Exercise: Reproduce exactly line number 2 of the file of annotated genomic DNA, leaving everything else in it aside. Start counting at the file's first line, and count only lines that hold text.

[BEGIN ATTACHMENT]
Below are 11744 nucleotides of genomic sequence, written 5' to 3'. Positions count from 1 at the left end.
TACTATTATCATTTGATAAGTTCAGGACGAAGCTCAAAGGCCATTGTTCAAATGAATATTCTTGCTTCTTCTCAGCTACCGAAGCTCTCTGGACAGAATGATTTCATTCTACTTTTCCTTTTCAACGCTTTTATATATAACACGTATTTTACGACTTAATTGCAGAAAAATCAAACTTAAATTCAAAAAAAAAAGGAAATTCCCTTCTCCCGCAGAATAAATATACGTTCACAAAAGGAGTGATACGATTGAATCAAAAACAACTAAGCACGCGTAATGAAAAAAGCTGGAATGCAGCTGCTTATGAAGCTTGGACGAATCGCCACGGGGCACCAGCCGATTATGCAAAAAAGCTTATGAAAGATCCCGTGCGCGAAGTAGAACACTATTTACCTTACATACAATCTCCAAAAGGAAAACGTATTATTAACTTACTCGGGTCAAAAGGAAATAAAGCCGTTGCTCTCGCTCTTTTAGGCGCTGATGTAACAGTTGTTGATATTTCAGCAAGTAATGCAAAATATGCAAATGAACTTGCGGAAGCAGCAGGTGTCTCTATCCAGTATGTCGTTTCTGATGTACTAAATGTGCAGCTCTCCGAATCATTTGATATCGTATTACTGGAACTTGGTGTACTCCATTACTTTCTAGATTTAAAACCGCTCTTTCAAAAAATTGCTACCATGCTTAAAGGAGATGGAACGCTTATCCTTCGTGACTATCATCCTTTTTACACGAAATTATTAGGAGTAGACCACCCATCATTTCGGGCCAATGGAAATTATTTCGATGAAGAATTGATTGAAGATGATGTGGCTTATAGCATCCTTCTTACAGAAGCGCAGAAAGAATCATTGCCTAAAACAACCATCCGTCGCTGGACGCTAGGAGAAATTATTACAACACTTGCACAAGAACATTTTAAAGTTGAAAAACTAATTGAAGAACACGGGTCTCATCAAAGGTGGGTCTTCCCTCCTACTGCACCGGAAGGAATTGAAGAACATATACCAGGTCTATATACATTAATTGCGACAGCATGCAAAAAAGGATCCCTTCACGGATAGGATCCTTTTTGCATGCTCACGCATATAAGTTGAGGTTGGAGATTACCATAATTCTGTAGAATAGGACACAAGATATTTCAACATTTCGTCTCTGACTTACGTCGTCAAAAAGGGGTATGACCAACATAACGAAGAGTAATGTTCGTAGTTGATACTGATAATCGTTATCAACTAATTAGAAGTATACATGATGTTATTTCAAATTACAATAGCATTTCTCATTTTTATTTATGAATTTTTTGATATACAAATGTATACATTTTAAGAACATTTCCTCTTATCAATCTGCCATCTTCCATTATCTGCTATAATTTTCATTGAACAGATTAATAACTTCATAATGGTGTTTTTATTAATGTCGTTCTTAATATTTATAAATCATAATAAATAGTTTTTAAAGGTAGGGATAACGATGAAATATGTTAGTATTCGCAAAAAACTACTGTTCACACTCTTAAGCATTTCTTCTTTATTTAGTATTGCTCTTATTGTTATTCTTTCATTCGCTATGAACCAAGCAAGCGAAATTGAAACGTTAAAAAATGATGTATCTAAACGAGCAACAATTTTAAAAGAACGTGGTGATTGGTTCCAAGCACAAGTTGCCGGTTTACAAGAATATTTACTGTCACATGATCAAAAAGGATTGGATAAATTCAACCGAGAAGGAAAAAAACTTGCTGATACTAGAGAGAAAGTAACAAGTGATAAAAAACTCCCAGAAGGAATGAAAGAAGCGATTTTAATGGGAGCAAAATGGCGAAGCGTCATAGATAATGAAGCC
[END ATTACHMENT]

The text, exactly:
TACTATTATCATTTGATAAGTTCAGGACGAAGCTCAAAGGCCATTGTTCAAATGAATATTCTTGCTTCTTCTCAGCTACCGAAGCTCTCTGGACAGAATGATTTCATTCTACTTTTCCTTTTCAACGCTTTTATATATAACACGTATTTTACGACTTAATTGCAGAAAAATCAAACTTAAATTCAAAAAAAAAAGGAAATTCCCTTCTCCCGCAGAATAAATATACGTTCACAAAAGGAGTGATACGATTGAATCAAAAACAACTAAGCACGCGTAATGAAAAAAGCTGGAATGCAGCTGCTTATGAAGCTTGGACGAATCGCCACGGGGCACCAGCCGATTATGCAAAAAAGCTTATGAAAGATCCCGTGCGCGAAGTAGAACACTATTTACCTTACATACAATCTCCAAAAGGAAAACGTATTATTAACTTACTCGGGTCAAAAGGAAATAAAGCCGTTGCTCTCGCTCTTTTAGGCGCTGATGTAACAGTTGTTGATATTTCAGCAAGTAATGCAAAATATGCAAATGAACTTGCGGAAGCAGCAGGTGTCTCTATCCAGTATGTCGTTTCTGATGTACTAAATGTGCAGCTCTCCGAATCATTTGATATCGTATTACTGGAACTTGGTGTACTCCATTACTTTCTAGATTTAAAACCGCTCTTTCAAAAAATTGCTACCATGCTTAAAGGAGATGGAACGCTTATCCTTCGTGACTATCATCCTTTTTACACGAAATTATTAGGAGTAGACCACCCATCATTTCGGGCCAATGGAAATTATTTCGATGAAGAATTGATTGAAGATGATGTGGCTTATAGCATCCTTCTTACAGAAGCGCAGAAAGAATCATTGCCTAAAACAACCATCCGTCGCTGGACGCTAGGAGAAATTATTACAACACTTGCACAAGAACATTTTAAAGTTGAAAAACTAATTGAAGAACACGGGTCTCATCAAAGGTGGGTCTTCCCTCCTACTGCACCGGAAGGAATTGAAGAACATATACCAGGTCTATATACATTAATTGCGACAGCATGCAAAAAAGGATCCCTTCACGGATAGGATCCTTTTTGCATGCTCACGCATATAAGTTGAGGTTGGAGATTACCATAATTCTGTAGAATAGGACACAAGATATTTCAACATTTCGTCTCTGACTTACGTCGTCAAAAAGGGGTATGACCAACATAACGAAGAGTAATGTTCGTAGTTGATACTGATAATCGTTATCAACTAATTAGAAGTATACATGATGTTATTTCAAATTACAATAGCATTTCTCATTTTTATTTATGAATTTTTTGATATACAAATGTATACATTTTAAGAACATTTCCTCTTATCAATCTGCCATCTTCCATTATCTGCTATAATTTTCATTGAACAGATTAATAACTTCATAATGGTGTTTTTATTAATGTCGTTCTTAATATTTATAAATCATAATAAATAGTTTTTAAAGGTAGGGATAACGATGAAATATGTTAGTATTCGCAAAAAACTACTGTTCACACTCTTAAGCATTTCTTCTTTATTTAGTATTGCTCTTATTGTTATTCTTTCATTCGCTATGAACCAAGCAAGCGAAATTGAAACGTTAAAAAATGATGTATCTAAACGAGCAACAATTTTAAAAGAACGTGGTGATTGGTTCCAAGCACAAGTTGCCGGTTTACAAGAATATTTACTGTCACATGATCAAAAAGGATTGGATAAATTCAACCGAGAAGGAAAAAAACTTGCTGATACTAGAGAGAAAGTAACAAGTGATAAAAAACTCCCAGAAGGAATGAAAGAAGCGATTTTAATGGGAGCAAAATGGCGAAGCGTCATAGATAATGAAGCC